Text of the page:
We can’t help boasting: Berkshire Choral has a great reputation. Recognized conductors often seek us out. The experience of turning a diverse group of passionate amateurs into a tight-knit chorus in the space of a week is as invigorating for them as it is for you.
June 12-19, 2016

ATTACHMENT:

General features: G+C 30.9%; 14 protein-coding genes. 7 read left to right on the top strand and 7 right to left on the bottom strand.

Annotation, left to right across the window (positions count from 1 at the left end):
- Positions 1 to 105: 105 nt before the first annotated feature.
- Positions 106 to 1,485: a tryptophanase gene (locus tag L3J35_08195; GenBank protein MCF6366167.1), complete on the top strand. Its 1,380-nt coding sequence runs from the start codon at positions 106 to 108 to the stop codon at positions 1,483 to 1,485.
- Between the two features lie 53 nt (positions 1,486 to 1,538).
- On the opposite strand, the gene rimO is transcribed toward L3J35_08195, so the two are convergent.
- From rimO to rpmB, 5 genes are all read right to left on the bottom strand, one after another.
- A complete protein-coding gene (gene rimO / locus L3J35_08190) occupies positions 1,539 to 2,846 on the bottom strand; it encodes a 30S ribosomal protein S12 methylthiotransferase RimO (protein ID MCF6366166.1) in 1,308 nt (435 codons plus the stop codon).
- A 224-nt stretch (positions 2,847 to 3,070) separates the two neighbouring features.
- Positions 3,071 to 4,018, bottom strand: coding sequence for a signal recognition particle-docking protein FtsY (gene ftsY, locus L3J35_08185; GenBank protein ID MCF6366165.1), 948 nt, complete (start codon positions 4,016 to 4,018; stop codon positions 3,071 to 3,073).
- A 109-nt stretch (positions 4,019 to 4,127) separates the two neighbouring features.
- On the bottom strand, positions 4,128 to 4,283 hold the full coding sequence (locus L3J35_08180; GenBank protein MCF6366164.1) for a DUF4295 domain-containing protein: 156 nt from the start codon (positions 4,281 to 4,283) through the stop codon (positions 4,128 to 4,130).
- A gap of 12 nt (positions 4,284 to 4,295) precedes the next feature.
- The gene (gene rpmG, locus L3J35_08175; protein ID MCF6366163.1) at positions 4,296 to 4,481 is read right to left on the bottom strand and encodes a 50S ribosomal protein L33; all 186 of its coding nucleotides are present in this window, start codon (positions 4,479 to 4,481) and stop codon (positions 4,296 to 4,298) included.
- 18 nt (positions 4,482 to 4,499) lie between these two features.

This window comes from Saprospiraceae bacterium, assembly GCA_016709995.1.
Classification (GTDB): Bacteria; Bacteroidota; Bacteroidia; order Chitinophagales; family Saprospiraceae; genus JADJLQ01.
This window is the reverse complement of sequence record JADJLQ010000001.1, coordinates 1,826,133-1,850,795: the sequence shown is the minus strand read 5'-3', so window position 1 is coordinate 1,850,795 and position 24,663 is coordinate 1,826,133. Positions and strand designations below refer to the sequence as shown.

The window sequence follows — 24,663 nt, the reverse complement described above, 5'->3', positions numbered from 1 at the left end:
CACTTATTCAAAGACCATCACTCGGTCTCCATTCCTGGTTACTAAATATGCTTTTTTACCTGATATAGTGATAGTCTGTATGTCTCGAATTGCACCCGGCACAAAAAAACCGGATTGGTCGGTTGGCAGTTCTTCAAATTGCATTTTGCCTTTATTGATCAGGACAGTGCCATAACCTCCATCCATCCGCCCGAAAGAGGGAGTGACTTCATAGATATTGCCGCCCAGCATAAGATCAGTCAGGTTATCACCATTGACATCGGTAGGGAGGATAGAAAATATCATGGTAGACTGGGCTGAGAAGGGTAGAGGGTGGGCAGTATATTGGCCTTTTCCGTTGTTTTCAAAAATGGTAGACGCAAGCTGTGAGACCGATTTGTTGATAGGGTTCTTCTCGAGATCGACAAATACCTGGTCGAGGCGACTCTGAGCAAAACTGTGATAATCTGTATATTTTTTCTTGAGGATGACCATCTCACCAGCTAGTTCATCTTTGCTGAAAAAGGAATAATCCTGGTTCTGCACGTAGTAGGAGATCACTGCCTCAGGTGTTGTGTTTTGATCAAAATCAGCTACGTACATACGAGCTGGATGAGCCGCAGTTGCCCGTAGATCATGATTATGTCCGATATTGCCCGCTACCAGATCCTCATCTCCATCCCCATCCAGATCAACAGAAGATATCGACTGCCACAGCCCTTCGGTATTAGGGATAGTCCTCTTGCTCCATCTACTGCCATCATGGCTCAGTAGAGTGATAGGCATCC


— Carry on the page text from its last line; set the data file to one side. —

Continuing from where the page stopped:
Robert Istad is Associate Professor and Director of Choral Studies at California State University, Fullerton, where he conducts the University Singers and Women’s Choir in addition to teaching courses in conducting, advanced interpretation and literature. Under his direction, the CSUF University Singers have performed all over the world, and were featured at the 2012 ACDA Western Division Conference. Istad and the CSUF University Singers have been invited to perform as part of the 2013 ACDA National Conference in Dallas, Texas. He has prepared choruses for Esa–Pekka Salonen and the Los Angeles Philharmonic, Carl St.Clair and the Pacific Symphony Orchestra, Sir Andrew Davis and the Los Angeles Philharmonic, Nicholas McGegan and the Philharmonia Baroque Orchestra and Keith Lockhart and the Boston Pops Esplanade Orchestra, as well as conductors Bramwell Tovey, Eric Whitacre, William Lacey, Giancarlo Guerrero, Marin Alsop, George Fenton, Robert Moody, John Alexander, William Dehning, David Lockington and Mark Manderano. Dr. Istad received his Bachelor of Arts degree in music from Augustana College in Rock Island, Illinois, his Master of Music degree in choral conducting from California State University, Fullerton and his Doctor of Musical Arts degree in choral music at the University of Southern California. He studied conducting with Dr. William Dehning, John Alexander and Dr. Jon Hurty.